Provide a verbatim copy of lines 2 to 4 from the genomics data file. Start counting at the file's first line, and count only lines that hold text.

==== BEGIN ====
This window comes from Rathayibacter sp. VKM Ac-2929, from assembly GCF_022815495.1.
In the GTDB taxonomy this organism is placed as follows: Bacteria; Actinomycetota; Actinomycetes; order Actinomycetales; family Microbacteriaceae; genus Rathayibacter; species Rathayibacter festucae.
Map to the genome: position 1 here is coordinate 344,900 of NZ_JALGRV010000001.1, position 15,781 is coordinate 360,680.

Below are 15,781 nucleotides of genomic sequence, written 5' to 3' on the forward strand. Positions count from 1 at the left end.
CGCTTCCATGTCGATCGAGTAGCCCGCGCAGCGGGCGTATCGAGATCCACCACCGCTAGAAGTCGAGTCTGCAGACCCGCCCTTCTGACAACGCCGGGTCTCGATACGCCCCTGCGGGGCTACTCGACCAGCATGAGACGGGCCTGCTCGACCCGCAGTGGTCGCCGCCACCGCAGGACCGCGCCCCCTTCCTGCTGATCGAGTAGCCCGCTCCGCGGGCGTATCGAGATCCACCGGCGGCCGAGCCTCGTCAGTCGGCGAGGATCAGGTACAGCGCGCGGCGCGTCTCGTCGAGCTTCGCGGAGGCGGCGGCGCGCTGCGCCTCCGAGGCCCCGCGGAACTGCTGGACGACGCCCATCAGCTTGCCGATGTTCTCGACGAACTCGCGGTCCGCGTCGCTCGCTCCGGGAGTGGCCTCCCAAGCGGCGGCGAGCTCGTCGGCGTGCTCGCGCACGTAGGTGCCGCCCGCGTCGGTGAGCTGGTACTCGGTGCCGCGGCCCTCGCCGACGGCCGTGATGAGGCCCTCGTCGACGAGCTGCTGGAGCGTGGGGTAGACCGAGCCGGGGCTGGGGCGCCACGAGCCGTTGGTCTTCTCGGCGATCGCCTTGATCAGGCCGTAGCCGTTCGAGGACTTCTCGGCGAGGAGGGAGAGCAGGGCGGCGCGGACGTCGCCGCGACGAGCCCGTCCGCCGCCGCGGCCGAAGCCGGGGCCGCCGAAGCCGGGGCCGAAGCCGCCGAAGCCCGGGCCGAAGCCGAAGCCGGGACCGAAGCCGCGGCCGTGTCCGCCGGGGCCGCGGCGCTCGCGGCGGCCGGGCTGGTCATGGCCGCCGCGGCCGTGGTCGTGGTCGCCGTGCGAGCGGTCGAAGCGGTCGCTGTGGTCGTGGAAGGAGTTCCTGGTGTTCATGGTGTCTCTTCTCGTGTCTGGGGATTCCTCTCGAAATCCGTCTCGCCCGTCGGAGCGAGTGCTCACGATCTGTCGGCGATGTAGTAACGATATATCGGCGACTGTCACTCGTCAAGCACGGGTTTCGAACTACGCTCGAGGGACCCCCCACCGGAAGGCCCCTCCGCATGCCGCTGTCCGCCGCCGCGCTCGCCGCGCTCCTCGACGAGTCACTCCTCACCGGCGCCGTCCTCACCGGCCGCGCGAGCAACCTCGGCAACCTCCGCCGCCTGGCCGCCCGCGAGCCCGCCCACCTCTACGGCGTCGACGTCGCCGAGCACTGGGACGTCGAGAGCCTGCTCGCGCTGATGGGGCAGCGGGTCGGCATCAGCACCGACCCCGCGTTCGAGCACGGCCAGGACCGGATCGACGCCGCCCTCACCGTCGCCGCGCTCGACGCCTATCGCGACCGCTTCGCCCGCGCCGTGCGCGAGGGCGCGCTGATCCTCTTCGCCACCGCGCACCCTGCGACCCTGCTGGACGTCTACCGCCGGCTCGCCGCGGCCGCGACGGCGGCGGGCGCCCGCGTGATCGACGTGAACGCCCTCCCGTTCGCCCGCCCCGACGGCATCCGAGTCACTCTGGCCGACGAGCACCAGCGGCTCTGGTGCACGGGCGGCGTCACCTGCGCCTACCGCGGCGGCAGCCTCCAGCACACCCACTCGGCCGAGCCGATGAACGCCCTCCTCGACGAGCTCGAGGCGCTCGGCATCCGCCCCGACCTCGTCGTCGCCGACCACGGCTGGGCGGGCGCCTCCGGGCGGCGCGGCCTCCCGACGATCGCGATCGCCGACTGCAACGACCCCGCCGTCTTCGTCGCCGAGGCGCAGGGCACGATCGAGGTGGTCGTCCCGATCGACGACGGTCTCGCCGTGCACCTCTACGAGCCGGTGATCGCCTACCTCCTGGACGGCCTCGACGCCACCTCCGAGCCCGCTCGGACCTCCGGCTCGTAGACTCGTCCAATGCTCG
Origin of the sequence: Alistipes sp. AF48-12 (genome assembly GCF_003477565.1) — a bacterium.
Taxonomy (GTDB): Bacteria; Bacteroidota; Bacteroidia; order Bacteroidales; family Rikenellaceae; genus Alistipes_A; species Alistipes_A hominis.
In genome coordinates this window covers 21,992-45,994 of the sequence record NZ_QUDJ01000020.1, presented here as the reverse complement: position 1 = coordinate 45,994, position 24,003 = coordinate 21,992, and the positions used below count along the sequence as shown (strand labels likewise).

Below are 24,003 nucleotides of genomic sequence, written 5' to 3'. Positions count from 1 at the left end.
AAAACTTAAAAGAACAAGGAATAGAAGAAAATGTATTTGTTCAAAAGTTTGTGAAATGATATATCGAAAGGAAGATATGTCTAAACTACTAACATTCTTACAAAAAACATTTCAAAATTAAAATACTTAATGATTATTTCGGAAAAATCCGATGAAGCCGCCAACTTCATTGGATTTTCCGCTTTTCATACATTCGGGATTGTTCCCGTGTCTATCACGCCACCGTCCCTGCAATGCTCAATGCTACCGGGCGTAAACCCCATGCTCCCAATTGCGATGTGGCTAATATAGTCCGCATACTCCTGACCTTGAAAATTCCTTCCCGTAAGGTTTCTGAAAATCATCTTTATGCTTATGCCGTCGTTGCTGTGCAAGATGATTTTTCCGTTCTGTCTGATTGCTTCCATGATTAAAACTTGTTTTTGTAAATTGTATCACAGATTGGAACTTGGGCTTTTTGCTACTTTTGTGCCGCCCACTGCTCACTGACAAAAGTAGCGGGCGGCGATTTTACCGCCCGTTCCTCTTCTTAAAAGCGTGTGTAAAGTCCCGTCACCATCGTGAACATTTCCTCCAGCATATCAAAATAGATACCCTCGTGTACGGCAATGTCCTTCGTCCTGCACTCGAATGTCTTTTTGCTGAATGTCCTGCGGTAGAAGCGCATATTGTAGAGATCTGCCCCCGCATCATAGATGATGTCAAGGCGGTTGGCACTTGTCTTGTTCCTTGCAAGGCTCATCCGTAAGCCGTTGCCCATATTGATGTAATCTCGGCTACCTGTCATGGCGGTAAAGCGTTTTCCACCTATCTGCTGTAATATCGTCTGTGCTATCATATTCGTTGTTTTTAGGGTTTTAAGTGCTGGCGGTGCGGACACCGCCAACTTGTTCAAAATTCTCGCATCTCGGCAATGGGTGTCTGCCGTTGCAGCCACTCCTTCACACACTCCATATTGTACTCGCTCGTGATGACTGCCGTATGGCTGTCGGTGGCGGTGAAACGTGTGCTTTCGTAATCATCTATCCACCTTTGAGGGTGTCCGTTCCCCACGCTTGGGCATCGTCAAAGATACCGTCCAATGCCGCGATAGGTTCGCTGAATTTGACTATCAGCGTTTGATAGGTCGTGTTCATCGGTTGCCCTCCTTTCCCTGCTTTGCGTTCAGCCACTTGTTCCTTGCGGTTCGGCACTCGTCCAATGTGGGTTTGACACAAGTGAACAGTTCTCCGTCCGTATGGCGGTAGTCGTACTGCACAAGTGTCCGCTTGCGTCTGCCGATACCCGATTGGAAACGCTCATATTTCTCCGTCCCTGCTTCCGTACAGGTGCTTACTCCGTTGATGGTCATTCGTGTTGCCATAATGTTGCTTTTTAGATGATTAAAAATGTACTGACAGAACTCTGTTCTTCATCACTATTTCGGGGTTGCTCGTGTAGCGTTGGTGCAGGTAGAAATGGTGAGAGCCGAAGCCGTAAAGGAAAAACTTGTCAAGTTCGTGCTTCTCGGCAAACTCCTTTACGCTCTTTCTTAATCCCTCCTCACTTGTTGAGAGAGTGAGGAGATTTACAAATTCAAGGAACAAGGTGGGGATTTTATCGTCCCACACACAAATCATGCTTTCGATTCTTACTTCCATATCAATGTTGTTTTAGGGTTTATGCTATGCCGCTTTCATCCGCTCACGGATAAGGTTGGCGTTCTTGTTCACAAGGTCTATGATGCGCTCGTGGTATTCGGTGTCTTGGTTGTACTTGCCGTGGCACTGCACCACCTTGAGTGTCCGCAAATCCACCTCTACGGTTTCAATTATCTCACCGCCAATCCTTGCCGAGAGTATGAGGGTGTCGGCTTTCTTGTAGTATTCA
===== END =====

In the GTDB taxonomy this organism is placed as follows: Bacteria; Actinomycetota; Actinomycetes; order Actinomycetales; family Microbacteriaceae; genus Rathayibacter; species Rathayibacter festucae.
Map to the genome: position 1 here is coordinate 344,900 of NZ_JALGRV010000001.1, position 15,781 is coordinate 360,680.

Below are 15,781 nucleotides of genomic sequence, written 5' to 3' on the forward strand. Positions count from 1 at the left end.